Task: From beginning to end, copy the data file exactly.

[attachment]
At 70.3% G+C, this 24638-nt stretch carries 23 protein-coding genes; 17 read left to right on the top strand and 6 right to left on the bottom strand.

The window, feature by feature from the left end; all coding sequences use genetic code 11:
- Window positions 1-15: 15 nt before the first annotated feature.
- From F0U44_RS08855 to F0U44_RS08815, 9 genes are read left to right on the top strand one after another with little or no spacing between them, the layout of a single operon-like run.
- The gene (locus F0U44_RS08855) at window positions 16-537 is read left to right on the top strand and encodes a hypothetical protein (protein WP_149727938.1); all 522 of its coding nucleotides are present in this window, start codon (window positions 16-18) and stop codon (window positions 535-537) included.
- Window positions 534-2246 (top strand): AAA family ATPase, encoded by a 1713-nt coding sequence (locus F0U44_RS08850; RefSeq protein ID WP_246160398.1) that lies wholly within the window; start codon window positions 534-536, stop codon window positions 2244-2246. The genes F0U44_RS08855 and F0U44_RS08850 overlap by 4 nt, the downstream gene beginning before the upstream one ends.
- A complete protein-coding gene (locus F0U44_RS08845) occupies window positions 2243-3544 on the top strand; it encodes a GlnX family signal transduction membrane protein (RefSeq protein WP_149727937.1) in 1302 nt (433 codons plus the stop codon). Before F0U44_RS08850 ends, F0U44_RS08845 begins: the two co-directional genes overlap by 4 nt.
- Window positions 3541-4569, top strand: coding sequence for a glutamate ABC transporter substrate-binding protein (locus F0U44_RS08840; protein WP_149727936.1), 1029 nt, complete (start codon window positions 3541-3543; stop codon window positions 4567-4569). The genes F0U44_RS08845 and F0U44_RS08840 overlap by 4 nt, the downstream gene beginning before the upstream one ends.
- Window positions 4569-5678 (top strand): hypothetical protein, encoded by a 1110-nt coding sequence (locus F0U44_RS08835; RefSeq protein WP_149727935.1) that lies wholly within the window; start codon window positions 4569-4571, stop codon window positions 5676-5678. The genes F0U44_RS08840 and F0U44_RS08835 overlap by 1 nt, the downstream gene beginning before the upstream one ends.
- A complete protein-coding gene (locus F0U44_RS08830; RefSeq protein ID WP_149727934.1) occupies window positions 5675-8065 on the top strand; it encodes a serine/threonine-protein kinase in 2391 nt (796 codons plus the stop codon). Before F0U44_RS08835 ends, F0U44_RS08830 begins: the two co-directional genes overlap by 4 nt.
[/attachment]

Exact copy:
At 70.3% G+C, this 24638-nt stretch carries 23 protein-coding genes; 17 read left to right on the top strand and 6 right to left on the bottom strand.

The window, feature by feature from the left end; all coding sequences use genetic code 11:
- Window positions 1-15: 15 nt before the first annotated feature.
- From F0U44_RS08855 to F0U44_RS08815, 9 genes are read left to right on the top strand one after another with little or no spacing between them, the layout of a single operon-like run.
- The gene (locus F0U44_RS08855) at window positions 16-537 is read left to right on the top strand and encodes a hypothetical protein (protein WP_149727938.1); all 522 of its coding nucleotides are present in this window, start codon (window positions 16-18) and stop codon (window positions 535-537) included.
- Window positions 534-2246 (top strand): AAA family ATPase, encoded by a 1713-nt coding sequence (locus F0U44_RS08850; RefSeq protein ID WP_246160398.1) that lies wholly within the window; start codon window positions 534-536, stop codon window positions 2244-2246. The genes F0U44_RS08855 and F0U44_RS08850 overlap by 4 nt, the downstream gene beginning before the upstream one ends.
- A complete protein-coding gene (locus F0U44_RS08845) occupies window positions 2243-3544 on the top strand; it encodes a GlnX family signal transduction membrane protein (RefSeq protein WP_149727937.1) in 1302 nt (433 codons plus the stop codon). Before F0U44_RS08850 ends, F0U44_RS08845 begins: the two co-directional genes overlap by 4 nt.
- Window positions 3541-4569, top strand: coding sequence for a glutamate ABC transporter substrate-binding protein (locus F0U44_RS08840; protein WP_149727936.1), 1029 nt, complete (start codon window positions 3541-3543; stop codon window positions 4567-4569). The genes F0U44_RS08845 and F0U44_RS08840 overlap by 4 nt, the downstream gene beginning before the upstream one ends.
- Window positions 4569-5678 (top strand): hypothetical protein, encoded by a 1110-nt coding sequence (locus F0U44_RS08835; RefSeq protein WP_149727935.1) that lies wholly within the window; start codon window positions 4569-4571, stop codon window positions 5676-5678. The genes F0U44_RS08840 and F0U44_RS08835 overlap by 1 nt, the downstream gene beginning before the upstream one ends.
- A complete protein-coding gene (locus F0U44_RS08830; RefSeq protein ID WP_149727934.1) occupies window positions 5675-8065 on the top strand; it encodes a serine/threonine-protein kinase in 2391 nt (796 codons plus the stop codon). Before F0U44_RS08835 ends, F0U44_RS08830 begins: the two co-directional genes overlap by 4 nt.